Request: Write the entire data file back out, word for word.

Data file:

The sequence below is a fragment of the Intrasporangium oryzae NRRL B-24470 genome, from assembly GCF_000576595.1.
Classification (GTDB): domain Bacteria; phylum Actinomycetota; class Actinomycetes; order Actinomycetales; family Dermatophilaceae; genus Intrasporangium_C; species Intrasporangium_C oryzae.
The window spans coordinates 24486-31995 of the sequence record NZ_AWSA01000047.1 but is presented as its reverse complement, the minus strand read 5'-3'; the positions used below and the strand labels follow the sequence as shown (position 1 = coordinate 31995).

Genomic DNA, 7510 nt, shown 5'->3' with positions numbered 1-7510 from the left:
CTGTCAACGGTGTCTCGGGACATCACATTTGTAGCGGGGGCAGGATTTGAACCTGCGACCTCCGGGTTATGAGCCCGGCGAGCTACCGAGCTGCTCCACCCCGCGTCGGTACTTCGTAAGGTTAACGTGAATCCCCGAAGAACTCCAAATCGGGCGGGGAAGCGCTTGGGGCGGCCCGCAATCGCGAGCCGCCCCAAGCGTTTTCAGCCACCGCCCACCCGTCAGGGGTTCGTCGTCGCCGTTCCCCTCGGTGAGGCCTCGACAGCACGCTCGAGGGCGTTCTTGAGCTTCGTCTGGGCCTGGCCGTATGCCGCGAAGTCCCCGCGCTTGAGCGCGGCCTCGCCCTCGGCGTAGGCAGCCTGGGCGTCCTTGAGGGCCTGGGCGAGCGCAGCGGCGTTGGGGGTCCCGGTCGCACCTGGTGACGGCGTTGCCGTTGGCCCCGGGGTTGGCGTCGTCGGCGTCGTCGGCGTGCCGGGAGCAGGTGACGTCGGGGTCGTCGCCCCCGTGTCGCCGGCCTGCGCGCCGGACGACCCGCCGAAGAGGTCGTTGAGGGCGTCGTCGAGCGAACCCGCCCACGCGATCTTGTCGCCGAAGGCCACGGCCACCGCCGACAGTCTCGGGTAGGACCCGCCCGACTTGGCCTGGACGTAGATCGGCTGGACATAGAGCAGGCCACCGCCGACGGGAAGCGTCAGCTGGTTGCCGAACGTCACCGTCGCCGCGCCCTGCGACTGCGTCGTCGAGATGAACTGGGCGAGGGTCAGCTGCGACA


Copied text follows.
The sequence below is a fragment of the Intrasporangium oryzae NRRL B-24470 genome, from assembly GCF_000576595.1.
Classification (GTDB): domain Bacteria; phylum Actinomycetota; class Actinomycetes; order Actinomycetales; family Dermatophilaceae; genus Intrasporangium_C; species Intrasporangium_C oryzae.
The window spans coordinates 24486-31995 of the sequence record NZ_AWSA01000047.1 but is presented as its reverse complement, the minus strand read 5'-3'; the positions used below and the strand labels follow the sequence as shown (position 1 = coordinate 31995).

Genomic DNA, 7510 nt, shown 5'->3' with positions numbered 1-7510 from the left:
CTGTCAACGGTGTCTCGGGACATCACATTTGTAGCGGGGGCAGGATTTGAACCTGCGACCTCCGGGTTATGAGCCCGGCGAGCTACCGAGCTGCTCCACCCCGCGTCGGTACTTCGTAAGGTTAACGTGAATCCCCGAAGAACTCCAAATCGGGCGGGGAAGCGCTTGGGGCGGCCCGCAATCGCGAGCCGCCCCAAGCGTTTTCAGCCACCGCCCACCCGTCAGGGGTTCGTCGTCGCCGTTCCCCTCGGTGAGGCCTCGACAGCACGCTCGAGGGCGTTCTTGAGCTTCGTCTGGGCCTGGCCGTATGCCGCGAAGTCCCCGCGCTTGAGCGCGGCCTCGCCCTCGGCGTAGGCAGCCTGGGCGTCCTTGAGGGCCTGGGCGAGCGCAGCGGCGTTGGGGGTCCCGGTCGCACCTGGTGACGGCGTTGCCGTTGGCCCCGGGGTTGGCGTCGTCGGCGTCGTCGGCGTGCCGGGAGCAGGTGACGTCGGGGTCGTCGCCCCCGTGTCGCCGGCCTGCGCGCCGGACGACCCGCCGAAGAGGTCGTTGAGGGCGTCGTCGAGCGAACCCGCCCACGCGATCTTGTCGCCGAAGGCCACGGCCACCGCCGACAGTCTCGGGTAGGACCCGCCCGACTTGGCCTGGACGTAGATCGGCTGGACATAGAGCAGGCCACCGCCGACGGGAAGCGTCAGCTGGTTGCCGAACGTCACCGTCGCCGCGCCCTGCGACTGCGTCGTCGAGATGAACTGGGCGAGGGTCAGCTGCGACA